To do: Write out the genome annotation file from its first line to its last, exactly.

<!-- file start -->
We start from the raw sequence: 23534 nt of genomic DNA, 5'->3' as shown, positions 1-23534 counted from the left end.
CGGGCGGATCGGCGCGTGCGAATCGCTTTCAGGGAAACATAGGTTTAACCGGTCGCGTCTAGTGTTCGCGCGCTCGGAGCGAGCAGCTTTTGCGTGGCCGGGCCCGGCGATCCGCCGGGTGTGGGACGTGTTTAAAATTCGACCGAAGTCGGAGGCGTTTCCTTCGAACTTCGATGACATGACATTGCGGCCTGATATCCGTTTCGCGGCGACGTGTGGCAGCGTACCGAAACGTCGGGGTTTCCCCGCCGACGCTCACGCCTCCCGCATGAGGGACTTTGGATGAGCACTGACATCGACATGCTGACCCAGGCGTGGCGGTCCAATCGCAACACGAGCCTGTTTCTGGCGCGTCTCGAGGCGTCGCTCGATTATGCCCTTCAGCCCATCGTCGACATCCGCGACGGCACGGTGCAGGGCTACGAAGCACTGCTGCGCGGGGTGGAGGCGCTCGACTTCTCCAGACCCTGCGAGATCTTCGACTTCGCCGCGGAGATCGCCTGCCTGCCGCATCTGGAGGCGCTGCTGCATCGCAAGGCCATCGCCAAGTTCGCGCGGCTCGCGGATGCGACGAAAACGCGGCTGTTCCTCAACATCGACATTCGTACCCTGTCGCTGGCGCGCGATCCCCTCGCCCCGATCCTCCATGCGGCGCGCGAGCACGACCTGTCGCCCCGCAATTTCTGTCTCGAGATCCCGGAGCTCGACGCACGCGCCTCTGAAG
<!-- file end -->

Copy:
We start from the raw sequence: 23534 nt of genomic DNA, 5'->3' as shown, positions 1-23534 counted from the left end.
CGGGCGGATCGGCGCGTGCGAATCGCTTTCAGGGAAACATAGGTTTAACCGGTCGCGTCTAGTGTTCGCGCGCTCGGAGCGAGCAGCTTTTGCGTGGCCGGGCCCGGCGATCCGCCGGGTGTGGGACGTGTTTAAAATTCGACCGAAGTCGGAGGCGTTTCCTTCGAACTTCGATGACATGACATTGCGGCCTGATATCCGTTTCGCGGCGACGTGTGGCAGCGTACCGAAACGTCGGGGTTTCCCCGCCGACGCTCACGCCTCCCGCATGAGGGACTTTGGATGAGCACTGACATCGACATGCTGACCCAGGCGTGGCGGTCCAATCGCAACACGAGCCTGTTTCTGGCGCGTCTCGAGGCGTCGCTCGATTATGCCCTTCAGCCCATCGTCGACATCCGCGACGGCACGGTGCAGGGCTACGAAGCACTGCTGCGCGGGGTGGAGGCGCTCGACTTCTCCAGACCCTGCGAGATCTTCGACTTCGCCGCGGAGATCGCCTGCCTGCCGCATCTGGAGGCGCTGCTGCATCGCAAGGCCATCGCCAAGTTCGCGCGGCTCGCGGATGCGACGAAAACGCGGCTGTTCCTCAACATCGACATTCGTACCCTGTCGCTGGCGCGCGATCCCCTCGCCCCGATCCTCCATGCGGCGCGCGAGCACGACCTGTCGCCCCGCAATTTCTGTCTCGAGATCCCGGAGCTCGACGCACGCGCCTCTGAAG